Serial killer culture is nothing new; a good percentage of our population has a morbid fascination with the most human of monsters and the evil that they do. Stephen King referred to this as “feeding the alligator.” There’s been a growing following for “the killer” since newspapers first covered Jack the Ripper. We exploit the horror and then seek to peel back the onion as a way to better understand what sets some people off. Recently, we’ve seen a rise in media which seeks to understand the killer, with films like Extremely Wicked, Shockingly Evil and Vile digging into Ted Bundy and Netflix’s Mind Hunter delving into various killers of the 70's. We’re getting more of an insight into the people they were and perhaps why their lives became so dark.
That brings us to the 2017 film, My Friend Dahmer, based on the graphic novel/memoir by John Backderf, better known as Derf. Both narratives capture the high school friendship between Derf and a young, pre-murder spree Jeffrey Dahmer, in the late 70's. Both also assume that you know who Dahmer is and what atrocities he’s responsible for.
It’s the year 1978 in rural Ohio. Jeffrey Dahmer, played by Disney Channel’s Ross Lynch, is a senior in high school who doesn’t really have any true friends. He is already deep into a hobby of collecting bones from roadkill at this point. Dahmer’s father, Lionel (Dallas Roberts), demolishes the shed where Dahmer stores his collection. With little social skills, Dahmer acts out with imitation palsy spasms and noises as a way to get attention. This leads to acceptance into a small group of friends led by Backderf, who are fascinated by his outrageous behavior.
Backderf is played by Nickelodeon’s Alex Wolff. This story is just as much about Backderf, who originally sees his new friend as a harmless class clown, and then watches Dahmer’s quirks become more menacing over time. It’s a unique but wise choice, casting two familiar family television actors to play these characters, both who vanish into the characters and add a false sense of innocence to the plot. Lynch is especially adept at being able to depict Dahmer’s growing detachment with a stone-faced expression.
Not exactly billed as a horror film, My Friend Dahmer plays on the tropes of the high school coming of age story, never fully diving into horror territory. Don’t go in expecting a body count or even any on-screen violence. Aside from one scene with a fish and a dream sequence, we don’t see any scenes of Dahmer committing murder as he sinks further into the abyss. We almost have a fully functioning teen comedy, complete with gags, purposefully obnoxious characters, and the colorful language we come to associate with the 70's. However, the combination of Andrew Hollander’s score and the tinted color grading add a foreboding tone that’s hard to ignore.
What really makes the film unique and praiseworthy is the story it chooses to present. We’re given an unbiased look at the person Dahmer used to be. It’s not making a defense for him, but it is critical of his surroundings. We witness, from the beginning, his budding violent urges and closeted desires, but we also get some insights into Dahmer’s well-off but dysfunctional family, including his mentally unstable mother who refuses to take responsibility for her actions and also favors Dahmer’s younger brother and his dismissive father who never takes charge and prefers to just walk away from situations.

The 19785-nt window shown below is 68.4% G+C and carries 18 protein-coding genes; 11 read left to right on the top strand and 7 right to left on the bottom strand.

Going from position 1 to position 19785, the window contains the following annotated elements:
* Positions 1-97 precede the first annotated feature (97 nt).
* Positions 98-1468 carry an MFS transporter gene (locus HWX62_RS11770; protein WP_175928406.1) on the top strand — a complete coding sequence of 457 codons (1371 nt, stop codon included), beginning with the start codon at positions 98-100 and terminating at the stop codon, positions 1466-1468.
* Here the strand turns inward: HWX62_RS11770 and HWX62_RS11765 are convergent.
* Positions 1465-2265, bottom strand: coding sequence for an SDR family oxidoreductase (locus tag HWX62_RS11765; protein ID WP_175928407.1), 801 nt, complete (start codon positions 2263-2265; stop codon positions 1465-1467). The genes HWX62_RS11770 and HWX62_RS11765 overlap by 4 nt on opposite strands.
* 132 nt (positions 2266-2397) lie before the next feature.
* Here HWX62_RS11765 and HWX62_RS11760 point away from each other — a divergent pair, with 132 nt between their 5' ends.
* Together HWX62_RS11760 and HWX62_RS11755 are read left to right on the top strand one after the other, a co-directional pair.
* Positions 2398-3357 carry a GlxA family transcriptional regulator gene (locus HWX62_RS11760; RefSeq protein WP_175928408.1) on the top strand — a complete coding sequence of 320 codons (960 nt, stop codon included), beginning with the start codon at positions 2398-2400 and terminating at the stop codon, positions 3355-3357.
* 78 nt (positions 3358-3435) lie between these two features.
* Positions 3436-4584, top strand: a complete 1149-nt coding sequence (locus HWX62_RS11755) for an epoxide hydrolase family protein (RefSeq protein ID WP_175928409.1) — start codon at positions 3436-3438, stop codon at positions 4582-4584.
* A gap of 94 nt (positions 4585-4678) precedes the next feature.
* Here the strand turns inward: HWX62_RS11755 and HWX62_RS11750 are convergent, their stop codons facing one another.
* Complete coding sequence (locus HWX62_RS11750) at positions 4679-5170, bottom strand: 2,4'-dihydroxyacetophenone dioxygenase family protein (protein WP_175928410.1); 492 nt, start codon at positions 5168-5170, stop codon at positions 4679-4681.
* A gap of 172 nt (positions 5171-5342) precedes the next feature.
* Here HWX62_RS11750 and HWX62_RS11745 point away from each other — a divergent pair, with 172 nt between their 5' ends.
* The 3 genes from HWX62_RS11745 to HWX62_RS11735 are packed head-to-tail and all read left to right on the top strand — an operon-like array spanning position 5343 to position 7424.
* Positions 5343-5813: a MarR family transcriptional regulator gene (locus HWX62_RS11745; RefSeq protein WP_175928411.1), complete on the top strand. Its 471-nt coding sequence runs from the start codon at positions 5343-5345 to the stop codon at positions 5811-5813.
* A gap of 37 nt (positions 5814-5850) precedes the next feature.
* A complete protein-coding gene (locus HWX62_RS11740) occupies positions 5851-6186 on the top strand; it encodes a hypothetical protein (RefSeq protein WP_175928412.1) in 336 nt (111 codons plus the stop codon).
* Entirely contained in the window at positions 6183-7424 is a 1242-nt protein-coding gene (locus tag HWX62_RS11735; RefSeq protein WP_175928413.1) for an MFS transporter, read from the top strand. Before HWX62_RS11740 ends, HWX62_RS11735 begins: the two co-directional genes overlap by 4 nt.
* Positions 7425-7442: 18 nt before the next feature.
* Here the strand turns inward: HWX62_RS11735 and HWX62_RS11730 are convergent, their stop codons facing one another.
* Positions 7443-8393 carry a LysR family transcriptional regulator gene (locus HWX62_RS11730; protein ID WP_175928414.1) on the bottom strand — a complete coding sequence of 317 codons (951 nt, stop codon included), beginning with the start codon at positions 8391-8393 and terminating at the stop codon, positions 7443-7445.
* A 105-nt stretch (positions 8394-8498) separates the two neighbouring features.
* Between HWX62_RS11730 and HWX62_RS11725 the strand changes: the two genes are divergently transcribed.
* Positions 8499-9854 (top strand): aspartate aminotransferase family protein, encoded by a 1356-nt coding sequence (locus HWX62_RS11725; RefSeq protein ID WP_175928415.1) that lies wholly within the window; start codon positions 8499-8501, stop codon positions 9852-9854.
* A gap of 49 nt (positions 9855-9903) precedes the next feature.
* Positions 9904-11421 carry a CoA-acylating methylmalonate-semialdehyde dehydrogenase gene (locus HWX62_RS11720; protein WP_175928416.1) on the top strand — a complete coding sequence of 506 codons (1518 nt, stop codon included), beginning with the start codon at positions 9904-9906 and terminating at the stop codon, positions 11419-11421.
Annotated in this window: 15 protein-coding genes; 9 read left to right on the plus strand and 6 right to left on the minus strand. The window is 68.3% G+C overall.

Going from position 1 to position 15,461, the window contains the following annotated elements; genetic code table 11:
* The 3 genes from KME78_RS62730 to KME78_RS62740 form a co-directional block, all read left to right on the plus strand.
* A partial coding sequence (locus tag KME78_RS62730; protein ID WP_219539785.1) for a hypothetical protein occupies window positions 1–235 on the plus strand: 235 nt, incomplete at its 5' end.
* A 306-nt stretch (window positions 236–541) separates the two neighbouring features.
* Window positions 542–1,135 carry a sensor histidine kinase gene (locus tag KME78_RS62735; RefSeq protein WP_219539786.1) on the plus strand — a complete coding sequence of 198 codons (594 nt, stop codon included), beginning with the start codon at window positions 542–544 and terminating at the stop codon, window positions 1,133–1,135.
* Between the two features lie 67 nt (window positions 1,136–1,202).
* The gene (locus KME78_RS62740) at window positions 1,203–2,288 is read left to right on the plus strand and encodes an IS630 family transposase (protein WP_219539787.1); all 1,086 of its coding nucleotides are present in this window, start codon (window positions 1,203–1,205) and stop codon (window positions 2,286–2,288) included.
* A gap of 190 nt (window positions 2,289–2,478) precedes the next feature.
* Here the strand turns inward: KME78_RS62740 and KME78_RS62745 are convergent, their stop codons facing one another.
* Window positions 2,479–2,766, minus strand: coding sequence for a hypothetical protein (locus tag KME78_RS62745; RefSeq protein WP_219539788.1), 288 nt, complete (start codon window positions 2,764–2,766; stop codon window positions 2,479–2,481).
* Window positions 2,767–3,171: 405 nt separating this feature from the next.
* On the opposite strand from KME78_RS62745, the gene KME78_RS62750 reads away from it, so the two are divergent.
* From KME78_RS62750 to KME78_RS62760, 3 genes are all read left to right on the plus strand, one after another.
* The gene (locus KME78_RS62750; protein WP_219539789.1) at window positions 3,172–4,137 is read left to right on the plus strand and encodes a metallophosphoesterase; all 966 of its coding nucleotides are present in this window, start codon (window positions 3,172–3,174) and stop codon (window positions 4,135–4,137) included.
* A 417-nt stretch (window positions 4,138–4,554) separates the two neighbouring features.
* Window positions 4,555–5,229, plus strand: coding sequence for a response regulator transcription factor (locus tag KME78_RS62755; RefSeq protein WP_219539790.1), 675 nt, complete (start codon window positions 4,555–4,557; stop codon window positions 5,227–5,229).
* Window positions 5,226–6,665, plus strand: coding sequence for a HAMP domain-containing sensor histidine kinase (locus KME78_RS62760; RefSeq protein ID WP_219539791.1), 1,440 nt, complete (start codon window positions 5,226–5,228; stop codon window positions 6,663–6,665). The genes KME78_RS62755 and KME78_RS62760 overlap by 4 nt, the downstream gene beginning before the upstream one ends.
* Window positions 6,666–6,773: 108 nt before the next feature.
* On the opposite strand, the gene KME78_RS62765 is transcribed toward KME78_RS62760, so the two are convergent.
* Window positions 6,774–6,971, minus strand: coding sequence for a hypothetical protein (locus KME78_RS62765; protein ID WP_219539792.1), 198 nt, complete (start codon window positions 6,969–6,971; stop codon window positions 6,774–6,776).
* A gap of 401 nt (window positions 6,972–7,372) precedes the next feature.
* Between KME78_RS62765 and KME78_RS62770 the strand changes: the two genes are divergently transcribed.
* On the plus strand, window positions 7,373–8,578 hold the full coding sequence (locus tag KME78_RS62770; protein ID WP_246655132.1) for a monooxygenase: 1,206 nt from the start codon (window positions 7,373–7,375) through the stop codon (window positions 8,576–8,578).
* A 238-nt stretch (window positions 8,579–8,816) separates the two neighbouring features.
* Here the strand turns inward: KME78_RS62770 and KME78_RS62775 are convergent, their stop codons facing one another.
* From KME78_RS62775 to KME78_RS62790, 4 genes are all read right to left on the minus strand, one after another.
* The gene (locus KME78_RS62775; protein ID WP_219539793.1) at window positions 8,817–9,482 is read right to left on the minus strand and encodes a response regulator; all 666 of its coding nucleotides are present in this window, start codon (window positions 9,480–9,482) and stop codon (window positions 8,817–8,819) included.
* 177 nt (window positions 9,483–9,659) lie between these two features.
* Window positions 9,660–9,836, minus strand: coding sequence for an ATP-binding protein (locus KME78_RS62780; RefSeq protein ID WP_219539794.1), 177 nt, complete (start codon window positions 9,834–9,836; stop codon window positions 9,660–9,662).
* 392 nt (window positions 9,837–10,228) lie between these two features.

The family dynamic is coupled with scenes of Derf and his friends encouraging Dahmer to act out more and more frequently (leading to an isolating scene in a mall that is as disturbing as it is heartbreaking). It creates a sense of empathy in the viewer when you notice nobody is directly asking him what’s on his mind. The film hints that maybe if someone cared, maybe Dahmer’s future could have been different. Slim chance given previous information, but the question is there. We just watch as Dahmer delves into poorly hidden binge drinking and giving into the violence that’s on his mind. By the end, he’s as blank as the autograph page in his yearbook.
The only point where the film becomes true horror is in the film’s subtle climax. After graduation, Derf sees Dahmer for the last time when he spots him walking home at night and offers him a ride. Derf notices blood on Dahmer’s fingers but doesn’t press the issue, and the two just have a conversation about life and where they’re heading now that school is over. Dahmer’s lack of goals and general detachment in the conversation add to the already uneasy feel. They return to Dahmer’s now empty house (his divorced parents now living elsewhere) and Dahmer invites him in for a beer. After hesitating, Derf follows Dahmer inside, but his gut tells him to get out. As he leaves, Dahmer is following him with a bat. Dahmer doesn’t go through with the act, as we’ve seen with previous moments of him hesitating, but Derf does notice as he drives away. It’s very well done suspense that harkens back to another film I’m a fan of, We Need to Talk about Kevin. It’s a scene that shows how this character, that we almost build empathy for, is too far gone, and we accept it.
I thoroughly enjoyed My Friend Dahmer and highly recommend it. I appreciate that it doesn’t take the easy way and exploit the real-life crimes of a sick individual (there’s already 2002’s Dahmer, an early Jeremy Renner vehicle for that), but instead goes for a somber character study. As a film, it has the potential to rise above the rank of just an indie darling. Director Marc Meyers delivers a polished and solid drama that makes us both care for and fear a budding psychopath, which is no easy task to balance. It’s a perfect time to dive into this director’s work, as Meyers’ new feature, We Summon the Darkness, has just released on VOD. My Friend Dahmer is currently up for streaming on Hulu; get out your true crime journals and give it a watch.
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